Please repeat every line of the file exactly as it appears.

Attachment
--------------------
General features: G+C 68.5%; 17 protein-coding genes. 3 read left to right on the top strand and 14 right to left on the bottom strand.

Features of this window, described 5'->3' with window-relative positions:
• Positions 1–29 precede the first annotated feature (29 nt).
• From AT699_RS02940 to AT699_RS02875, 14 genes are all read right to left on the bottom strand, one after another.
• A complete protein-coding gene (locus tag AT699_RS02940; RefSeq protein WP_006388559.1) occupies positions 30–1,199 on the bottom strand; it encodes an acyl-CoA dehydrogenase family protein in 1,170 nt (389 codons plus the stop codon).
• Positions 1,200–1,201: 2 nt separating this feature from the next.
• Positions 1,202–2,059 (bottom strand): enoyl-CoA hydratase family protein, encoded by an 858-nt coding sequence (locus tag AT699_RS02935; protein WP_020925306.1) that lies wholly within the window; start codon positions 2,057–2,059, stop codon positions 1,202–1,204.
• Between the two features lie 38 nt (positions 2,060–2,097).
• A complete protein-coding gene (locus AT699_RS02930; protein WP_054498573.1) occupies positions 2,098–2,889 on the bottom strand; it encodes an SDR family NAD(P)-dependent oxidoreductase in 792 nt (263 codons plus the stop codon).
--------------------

General features: G+C 68.5%; 17 protein-coding genes. 3 read left to right on the top strand and 14 right to left on the bottom strand.

Features of this window, described 5'->3' with window-relative positions:
• Positions 1–29 precede the first annotated feature (29 nt).
• From AT699_RS02940 to AT699_RS02875, 14 genes are all read right to left on the bottom strand, one after another.
• A complete protein-coding gene (locus tag AT699_RS02940; RefSeq protein WP_006388559.1) occupies positions 30–1,199 on the bottom strand; it encodes an acyl-CoA dehydrogenase family protein in 1,170 nt (389 codons plus the stop codon).
• Positions 1,200–1,201: 2 nt separating this feature from the next.
• Positions 1,202–2,059 (bottom strand): enoyl-CoA hydratase family protein, encoded by an 858-nt coding sequence (locus tag AT699_RS02935; protein WP_020925306.1) that lies wholly within the window; start codon positions 2,057–2,059, stop codon positions 1,202–1,204.
• Between the two features lie 38 nt (positions 2,060–2,097).
• A complete protein-coding gene (locus AT699_RS02930; protein WP_054498573.1) occupies positions 2,098–2,889 on the bottom strand; it encodes an SDR family NAD(P)-dependent oxidoreductase in 792 nt (263 codons plus the stop codon).